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April 21, 2014

Andrew Silow-Carroll: Passoverkill? Suggestions to make next year's seders even more culturally sensitive

Sara Israelsen Hartley: Seeking the Divine: An ancient connection in a new context

Christine M. Flowers: Priest's execution in Syria should be call to action

Courtnie Erickson: How to help kids accept the poor decisions of others

Lizette Borreli: A Glass Of Milk A Day Keeps Knee Arthritis At Bay

Lizette Borreli: 5 Health Conditions Your Breath Knows Before You Do

The Kosher Gourmet by Betty Rosbottom Coconut Walnut Bars' golden brown morsels are a beautifully balanced delectable delight

April 18, 2014

Rabbi Yonason Goldson: Clarifying one of the greatest philosophical conundrums in theology

Caroline B. Glick: The disappearance of US will

Megan Wallgren: 10 things I've learned from my teenagers

Lizette Borreli: Green Tea Boosts Brain Power, May Help Treat Dementia

John Ericson: Trying hard to be 'positive' but never succeeding? Blame Your Brain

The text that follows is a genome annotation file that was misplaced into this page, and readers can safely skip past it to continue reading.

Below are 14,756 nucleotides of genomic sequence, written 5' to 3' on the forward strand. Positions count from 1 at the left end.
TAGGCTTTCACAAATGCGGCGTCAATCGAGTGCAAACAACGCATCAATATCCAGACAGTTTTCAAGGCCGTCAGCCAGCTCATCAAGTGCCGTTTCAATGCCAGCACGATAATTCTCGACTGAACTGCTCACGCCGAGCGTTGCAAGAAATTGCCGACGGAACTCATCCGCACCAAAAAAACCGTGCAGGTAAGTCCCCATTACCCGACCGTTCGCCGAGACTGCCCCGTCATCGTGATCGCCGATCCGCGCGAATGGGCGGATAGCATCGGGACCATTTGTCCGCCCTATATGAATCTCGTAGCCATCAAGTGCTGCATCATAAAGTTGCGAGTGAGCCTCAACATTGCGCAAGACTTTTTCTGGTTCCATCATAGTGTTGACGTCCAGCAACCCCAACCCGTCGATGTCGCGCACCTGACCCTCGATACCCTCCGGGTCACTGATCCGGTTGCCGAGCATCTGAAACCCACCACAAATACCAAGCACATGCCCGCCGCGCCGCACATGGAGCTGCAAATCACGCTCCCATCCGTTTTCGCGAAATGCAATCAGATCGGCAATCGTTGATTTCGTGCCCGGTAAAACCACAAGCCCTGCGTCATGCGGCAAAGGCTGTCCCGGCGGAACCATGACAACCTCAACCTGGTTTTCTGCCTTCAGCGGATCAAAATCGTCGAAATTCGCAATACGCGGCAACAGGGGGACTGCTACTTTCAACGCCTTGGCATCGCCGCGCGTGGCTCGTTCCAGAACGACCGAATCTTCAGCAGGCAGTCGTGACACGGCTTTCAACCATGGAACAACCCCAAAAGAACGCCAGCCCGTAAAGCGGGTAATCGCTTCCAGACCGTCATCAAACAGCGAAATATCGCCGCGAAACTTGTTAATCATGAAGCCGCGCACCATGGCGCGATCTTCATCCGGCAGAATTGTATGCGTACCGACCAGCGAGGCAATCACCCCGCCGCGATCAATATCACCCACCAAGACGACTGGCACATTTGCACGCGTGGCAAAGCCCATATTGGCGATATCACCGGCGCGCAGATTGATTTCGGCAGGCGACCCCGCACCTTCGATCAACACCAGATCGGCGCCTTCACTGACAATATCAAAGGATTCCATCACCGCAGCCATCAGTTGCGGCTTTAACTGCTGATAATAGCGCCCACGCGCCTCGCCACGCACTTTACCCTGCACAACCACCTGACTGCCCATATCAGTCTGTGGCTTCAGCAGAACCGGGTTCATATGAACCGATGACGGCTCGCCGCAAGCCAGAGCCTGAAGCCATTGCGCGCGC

The Kosher Gourmet by Julie Rothman Almondy, flourless torta del re (Italian king's cake), has royal roots, is simple to make, . . . but devour it because it's simply delicious

April 14, 2014

Rabbi Dr Naftali Brawer: Passover frees us from the tyranny of time

Greg Crosby: Passing Over Religion

Eric Schulzke: First degree: How America really recovered from a murder epidemic

Georgia Lee: When love is not enough: Teaching your kids about the realities of adult relationships

Cameron Huddleston: Freebies for Your Lawn and Garden

Gordon Pape: How you can tell if your financial adviser is setting you up for potential ruin

Dana Dovey: Up to 500,000 people die each year from hepatitis C-related liver disease. New Treatment Has Over 90% Success Rate

Justin Caba: Eating Watermelon Can Help Control High Blood Pressure

The Kosher Gourmet by Joshua E. London and Lou Marmon Don't dare pass over these Pesach picks for Manischewitz!

April 11, 2014

Rabbi Hillel Goldberg: Silence is much more than golden

Caroline B. Glick: Forgetting freedom at Passover

Susan Swann: How to value a child for who he is, not just what he does

Cameron Huddleston: 7 Financial Tasks You Should Tackle Right Now

Sandra Block and Lisa Gerstner: How to Profit From Your Passion

Susan Scutti: A Simple Blood Test Might Soon Diagnose Cancer